“This new institute in Colorado interested me because I had been working on basic energy science related to solar energy for several years,” Nozik said. “Joining SERI would allow me to continue to drive efficiencies on novel solar photon conversion approaches, including hot electron processes.”

And drive solar efficiencies he did. In 1982, Nozik’s team showed that by harvesting the high energy of hot electrons (typically wasted as heat), solar energy conversion efficiencies could be as high as 66%. This is twice the limiting theoretical efficiency proposed by Shockley and Queisser in 1961 that applies to all present-day solar cells.

To advance the possibility of hot electron photoconversion, Nozik, selected in 1983 to be one of the original two SERI/NREL senior research fellows, pursued quantum confinement in semiconductor systems, where the motion of particles is restricted to one, two, or three dimensions (labeled quantum films [1D confinement], quantum wires [2D confinement], and quantum dots [3D confinement]). Experimentally, Nozik first verified quantization effects in one-dimensional films, and then in 1985, his team reported three-dimensional size-quantization effects in small colloidal semiconductor nanocrystals (aka quantum dots or QD).

Nozik and the NREL team (present NREL members are mentioned below) set out to measure the hot-electron cooling rate, first in bulk semiconductors, quantum films, and superlattices and then in quantum dots. (In 2023, three of Nozik’s colleagues outside NREL won the Nobel Prize in Chemistry for quantum dot science.)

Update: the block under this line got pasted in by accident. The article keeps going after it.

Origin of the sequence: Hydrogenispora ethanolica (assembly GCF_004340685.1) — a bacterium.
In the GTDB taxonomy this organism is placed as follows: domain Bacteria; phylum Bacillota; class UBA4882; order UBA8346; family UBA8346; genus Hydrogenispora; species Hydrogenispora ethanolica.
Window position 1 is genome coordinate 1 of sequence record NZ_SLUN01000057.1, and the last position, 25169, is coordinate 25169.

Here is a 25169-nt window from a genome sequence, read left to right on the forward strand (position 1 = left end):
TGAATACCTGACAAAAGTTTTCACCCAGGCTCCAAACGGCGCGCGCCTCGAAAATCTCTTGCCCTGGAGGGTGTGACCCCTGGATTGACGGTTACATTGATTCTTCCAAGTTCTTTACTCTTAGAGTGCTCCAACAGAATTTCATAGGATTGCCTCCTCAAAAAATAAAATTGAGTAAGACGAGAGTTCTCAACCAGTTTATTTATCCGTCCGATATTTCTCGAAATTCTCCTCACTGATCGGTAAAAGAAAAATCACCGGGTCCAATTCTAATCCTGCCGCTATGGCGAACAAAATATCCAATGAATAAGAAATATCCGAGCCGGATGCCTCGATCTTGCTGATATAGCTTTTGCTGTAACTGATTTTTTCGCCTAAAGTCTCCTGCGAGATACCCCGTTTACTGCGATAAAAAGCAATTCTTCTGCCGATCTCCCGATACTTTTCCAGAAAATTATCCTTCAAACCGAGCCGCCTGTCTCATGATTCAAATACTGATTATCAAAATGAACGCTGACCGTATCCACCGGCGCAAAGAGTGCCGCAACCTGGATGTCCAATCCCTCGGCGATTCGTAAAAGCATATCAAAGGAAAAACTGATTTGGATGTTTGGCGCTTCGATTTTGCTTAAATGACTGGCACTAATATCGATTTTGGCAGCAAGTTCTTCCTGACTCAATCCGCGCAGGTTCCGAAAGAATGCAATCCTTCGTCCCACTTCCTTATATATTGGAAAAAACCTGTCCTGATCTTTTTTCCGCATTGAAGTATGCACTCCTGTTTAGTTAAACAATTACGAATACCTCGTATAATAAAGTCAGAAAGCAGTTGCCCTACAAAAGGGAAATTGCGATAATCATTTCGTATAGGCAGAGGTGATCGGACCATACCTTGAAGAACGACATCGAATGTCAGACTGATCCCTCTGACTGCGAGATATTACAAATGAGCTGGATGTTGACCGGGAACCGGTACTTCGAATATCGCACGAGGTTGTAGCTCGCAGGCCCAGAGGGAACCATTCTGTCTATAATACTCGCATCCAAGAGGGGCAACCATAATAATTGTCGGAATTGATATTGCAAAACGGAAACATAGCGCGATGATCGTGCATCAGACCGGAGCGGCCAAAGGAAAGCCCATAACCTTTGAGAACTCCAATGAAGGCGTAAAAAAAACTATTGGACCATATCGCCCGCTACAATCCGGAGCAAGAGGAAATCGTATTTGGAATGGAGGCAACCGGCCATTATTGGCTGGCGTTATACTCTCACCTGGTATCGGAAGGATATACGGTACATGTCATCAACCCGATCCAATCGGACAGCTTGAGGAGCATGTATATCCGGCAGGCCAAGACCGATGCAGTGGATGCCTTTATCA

In the 1990s, NREL built a state-of-the-art ultrafast time-resolved spectrometer. Nozik and his team observed electron temperatures as a function of time and provided a cooling curve for hot electrons.

In 2002, Nozik proposed the concept of multiple exciton generation (MEG) in quantum dots and other nanostructures, which essentially involves generating two or more electrons per absorbed photon and can considerably increase the power conversion efficiency of nanocrystal-based solar cells for photovoltaics and solar fuels.

Year after year at NREL, Nozik and his NREL team continued churning out research in the lab that demonstrated increases in solar conversion efficiency at the nanoscale by learning how to extract more electric current out of light.

Childhood Dreams Culminating in the Honor of a Lifetime

Nozik has remained grateful and humble, quietly advancing the field of photoelectrochemistry by fully embracing his boyhood dream.

Portrait of Arthur Nozik
Arthur Nozik today is still living the dream as a senior research fellow emeritus at NREL. Photo by NREL

Throughout his NREL career, Nozik has managed and mentored a large group of scientists engaged in basic and applied research on the direct photoconversion of light into solar fuels, chemicals, and electricity and the optical and electronic properties and applications of nanostructures.

Nozik’s team included current NREL quantum effects researchers Matthew Beard, Joey Luther, Jeff Blackburn, Justin Johnson, Marissa Martinez, Nate Neale, Doug Arent, and Garry Rumbles.

NREL Senior Research Fellow Matthew Beard—who has worked closely with Nozik at NREL over the last two decades—provided a glimpse into the reasons for this honor of a lifetime.

“The election of Arthur Nozik to the American Academy of Arts and Sciences is more than well deserved and frankly past due. Art has, for the past 45 years, defined NREL science and represents the best of what NREL has to offer,” Beard said. “I came to NREL to work with Art in 2003 and consider myself fortunate to have learned from and collaborated with him. Art’s vision and commitment to the highest levels of scientific inquiry has always been an inspiration to me as well as to the many young scientists who have worked with Art over the years. But of more importance is his kindness and friendship, which will have the most lasting impact. I congratulate him on his election to the Academy and wish him and his wife Rhoda all the best.”

Induction ceremonies for new Academy members will take place in Cambridge, Massachusetts, in September 2024.

Learn more about NREL’s materials, chemical, and computational science research.

Tags: Chemistry and Nanoscience,Staff Profile,Solar